Council committee approves rail FFGA worth $1.55 billion
The Honolulu City Council's Legislative Matters Committee moved a resolution forward Thursday that allows the mayor to sign a $1.55 billion full-funding grant agreement for the rail transit project. The tally was 8-1, with outgoing Councilman Tom Berg the only no vote.
The next step is for the council to approve the resolution during its Dec. 5 meeting, which will give city officials the authority to enter into an FFGA contract with the Federal Transit Administration.
HART Executive Director Dan Grabauskas expects the FFGA to be signed anywhere from Dec. 19 to the end of the year, although a location has not yet been decided.
"We're literally waiting," said Grabauskas. "We'll get word when and where that scheduled signing will actually take place."
For supporters of the elevated rail line, approval of the FFGA is one of the last remaining obstacles standing in the way of the $5.3 billion project.
Although the Hawaii Supreme Court halted construction Aug. 24 until an archeological inventory survey is finished, only 10 test trenches remain to be dug. Once the AIS process is finished, the State Historic Preservation Division and the Oahu Island Burial Council will review a report to determine what should be done with native Hawaiian burials that have been discovered.
Just last month, a lawsuit that challenged the awarding of the rail line's $1.4 billion core systems contract to Ansaldo Honolulu JV was upheld by the Hawaii Intermediate Court of Appeals.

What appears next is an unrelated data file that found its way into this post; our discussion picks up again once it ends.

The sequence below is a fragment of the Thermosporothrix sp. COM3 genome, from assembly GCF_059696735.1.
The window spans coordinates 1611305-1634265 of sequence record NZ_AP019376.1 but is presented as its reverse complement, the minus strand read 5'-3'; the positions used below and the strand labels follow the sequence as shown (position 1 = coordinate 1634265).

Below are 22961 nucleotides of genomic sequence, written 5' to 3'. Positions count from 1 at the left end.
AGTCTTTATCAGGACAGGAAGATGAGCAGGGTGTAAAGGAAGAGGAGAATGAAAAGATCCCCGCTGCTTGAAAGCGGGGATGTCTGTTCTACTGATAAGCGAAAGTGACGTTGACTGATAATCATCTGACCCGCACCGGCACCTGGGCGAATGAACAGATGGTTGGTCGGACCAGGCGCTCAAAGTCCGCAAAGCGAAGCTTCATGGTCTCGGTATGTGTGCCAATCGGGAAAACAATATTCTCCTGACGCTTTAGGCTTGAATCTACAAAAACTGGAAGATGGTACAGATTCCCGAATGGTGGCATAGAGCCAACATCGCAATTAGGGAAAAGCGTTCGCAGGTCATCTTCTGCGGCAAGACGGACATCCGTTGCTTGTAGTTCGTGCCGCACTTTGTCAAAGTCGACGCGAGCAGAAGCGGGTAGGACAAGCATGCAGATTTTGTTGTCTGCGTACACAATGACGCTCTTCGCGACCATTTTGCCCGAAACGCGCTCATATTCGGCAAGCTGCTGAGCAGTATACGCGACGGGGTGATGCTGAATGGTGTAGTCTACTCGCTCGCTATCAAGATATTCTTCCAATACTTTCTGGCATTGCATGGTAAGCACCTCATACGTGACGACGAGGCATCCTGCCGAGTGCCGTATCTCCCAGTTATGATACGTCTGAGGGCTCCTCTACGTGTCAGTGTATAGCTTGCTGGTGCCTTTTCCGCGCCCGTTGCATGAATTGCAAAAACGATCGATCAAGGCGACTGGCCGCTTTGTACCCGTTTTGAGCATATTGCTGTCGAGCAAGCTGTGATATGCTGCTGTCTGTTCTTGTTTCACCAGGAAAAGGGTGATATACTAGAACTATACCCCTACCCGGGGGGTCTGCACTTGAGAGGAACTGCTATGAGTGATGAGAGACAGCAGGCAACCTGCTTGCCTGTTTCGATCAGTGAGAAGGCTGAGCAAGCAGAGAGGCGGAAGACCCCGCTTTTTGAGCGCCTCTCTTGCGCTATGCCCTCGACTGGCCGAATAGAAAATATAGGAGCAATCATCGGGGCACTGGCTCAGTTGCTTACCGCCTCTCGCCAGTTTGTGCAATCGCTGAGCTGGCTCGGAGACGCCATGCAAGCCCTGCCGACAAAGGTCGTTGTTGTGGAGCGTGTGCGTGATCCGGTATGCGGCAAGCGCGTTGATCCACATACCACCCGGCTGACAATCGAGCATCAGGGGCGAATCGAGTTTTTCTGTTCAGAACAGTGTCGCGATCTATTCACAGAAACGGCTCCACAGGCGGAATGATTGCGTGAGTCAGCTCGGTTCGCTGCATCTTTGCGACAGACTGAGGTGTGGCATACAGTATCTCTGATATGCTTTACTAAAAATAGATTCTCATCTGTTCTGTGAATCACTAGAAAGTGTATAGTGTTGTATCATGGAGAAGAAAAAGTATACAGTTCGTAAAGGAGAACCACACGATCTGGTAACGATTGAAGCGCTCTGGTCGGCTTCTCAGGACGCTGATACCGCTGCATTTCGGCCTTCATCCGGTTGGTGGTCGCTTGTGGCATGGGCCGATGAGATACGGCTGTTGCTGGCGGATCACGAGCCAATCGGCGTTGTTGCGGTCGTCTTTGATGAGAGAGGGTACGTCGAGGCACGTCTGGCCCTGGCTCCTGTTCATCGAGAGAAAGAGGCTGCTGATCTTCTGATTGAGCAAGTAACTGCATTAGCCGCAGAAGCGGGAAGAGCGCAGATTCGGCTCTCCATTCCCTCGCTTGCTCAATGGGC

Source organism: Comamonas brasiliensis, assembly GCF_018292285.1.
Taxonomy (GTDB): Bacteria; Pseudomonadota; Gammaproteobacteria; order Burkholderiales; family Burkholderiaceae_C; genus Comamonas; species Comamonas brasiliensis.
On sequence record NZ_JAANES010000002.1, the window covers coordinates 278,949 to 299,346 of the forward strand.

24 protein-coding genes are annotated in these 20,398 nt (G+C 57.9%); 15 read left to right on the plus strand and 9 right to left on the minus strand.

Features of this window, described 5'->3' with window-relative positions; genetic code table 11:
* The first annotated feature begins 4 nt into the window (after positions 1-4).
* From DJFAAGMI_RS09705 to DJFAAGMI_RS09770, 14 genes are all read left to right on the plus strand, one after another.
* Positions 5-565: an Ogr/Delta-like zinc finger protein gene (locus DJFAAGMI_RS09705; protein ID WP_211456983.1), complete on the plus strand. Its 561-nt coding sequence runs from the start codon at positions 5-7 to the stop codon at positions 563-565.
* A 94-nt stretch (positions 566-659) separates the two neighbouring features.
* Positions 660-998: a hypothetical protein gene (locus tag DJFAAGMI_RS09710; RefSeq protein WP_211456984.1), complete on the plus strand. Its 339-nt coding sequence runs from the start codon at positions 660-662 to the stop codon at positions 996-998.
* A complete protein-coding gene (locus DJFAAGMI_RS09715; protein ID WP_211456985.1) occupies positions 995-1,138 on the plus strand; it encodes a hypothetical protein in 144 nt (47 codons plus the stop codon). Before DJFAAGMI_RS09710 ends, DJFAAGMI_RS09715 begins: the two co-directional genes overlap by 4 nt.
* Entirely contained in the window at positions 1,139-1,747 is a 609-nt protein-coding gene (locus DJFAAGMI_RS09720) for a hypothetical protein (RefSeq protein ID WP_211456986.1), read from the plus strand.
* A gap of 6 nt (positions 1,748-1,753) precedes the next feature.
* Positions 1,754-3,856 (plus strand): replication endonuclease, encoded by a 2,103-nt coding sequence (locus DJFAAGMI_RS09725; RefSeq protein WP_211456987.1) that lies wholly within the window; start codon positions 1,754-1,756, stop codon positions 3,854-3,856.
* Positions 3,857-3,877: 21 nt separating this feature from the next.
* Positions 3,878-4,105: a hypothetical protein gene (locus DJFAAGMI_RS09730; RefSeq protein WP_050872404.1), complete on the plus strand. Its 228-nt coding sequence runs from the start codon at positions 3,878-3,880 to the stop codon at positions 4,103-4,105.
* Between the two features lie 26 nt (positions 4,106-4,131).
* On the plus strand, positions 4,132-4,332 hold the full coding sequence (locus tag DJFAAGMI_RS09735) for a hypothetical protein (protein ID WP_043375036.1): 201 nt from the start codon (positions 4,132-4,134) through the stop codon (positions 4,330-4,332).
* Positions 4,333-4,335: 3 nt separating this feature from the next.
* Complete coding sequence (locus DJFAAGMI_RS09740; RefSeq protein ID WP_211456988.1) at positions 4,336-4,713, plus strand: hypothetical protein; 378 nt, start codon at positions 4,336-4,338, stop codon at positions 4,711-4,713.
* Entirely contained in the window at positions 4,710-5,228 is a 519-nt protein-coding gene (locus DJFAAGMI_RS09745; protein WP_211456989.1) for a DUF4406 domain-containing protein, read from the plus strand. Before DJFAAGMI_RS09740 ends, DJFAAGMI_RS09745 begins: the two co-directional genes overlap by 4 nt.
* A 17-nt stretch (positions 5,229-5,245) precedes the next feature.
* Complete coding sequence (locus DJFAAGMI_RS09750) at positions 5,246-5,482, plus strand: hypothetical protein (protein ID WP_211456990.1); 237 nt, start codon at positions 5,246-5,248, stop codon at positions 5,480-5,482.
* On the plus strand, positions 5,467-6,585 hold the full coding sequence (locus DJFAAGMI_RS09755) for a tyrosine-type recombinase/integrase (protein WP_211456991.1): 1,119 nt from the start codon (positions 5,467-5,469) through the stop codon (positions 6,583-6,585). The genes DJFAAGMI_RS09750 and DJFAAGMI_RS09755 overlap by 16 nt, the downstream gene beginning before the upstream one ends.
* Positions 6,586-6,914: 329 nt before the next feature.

More recently, anti-rail candidate Ben Cayetano lost to Kirk Caldwell by nearly eight points in the election for Honolulu mayor, which was widely considered a referendum on the project.
"It's been more than the craziest roller-coaster ride I could ever imagine," said Grabauskas. "Those are kind of the big things I got and I can't believe it was only maybe eight months ago that all that was still pending, but it's now been decided."
The only real challenge that remains before the rail project is a Dec. 12 hearing in federal court where a group of rail opponents, including Cayetano, will ask for an injunction.
Last month, federal Judge A. Wallace Tashima ruled the city must mitigate impacts of the rail project to Mother Waldron Park in Kakaako, provide further study of the possibility of placing part of the rail line underground along Beretania Street and identify more culturally sensitive properties.
However, transit officials remain confident the city will be able to address the judge's concerns without delaying the project any further.
"We're going to lay out for him how we're going to comply with his ruling, so we think it's going to be as straight forward as that," said Grabauskas.
Only one person testified against approving the FFGA during Thursday's committee hearing. Waikiki resident Mark Torreano said the rail project could saddle Honolulu residents with high property taxes and diminishing services once full operation begin in March of 2019.
"As costs increase and delays occur, will you take the blame," Torreano asked rhetorically, while directing his question to pro-rail council members.
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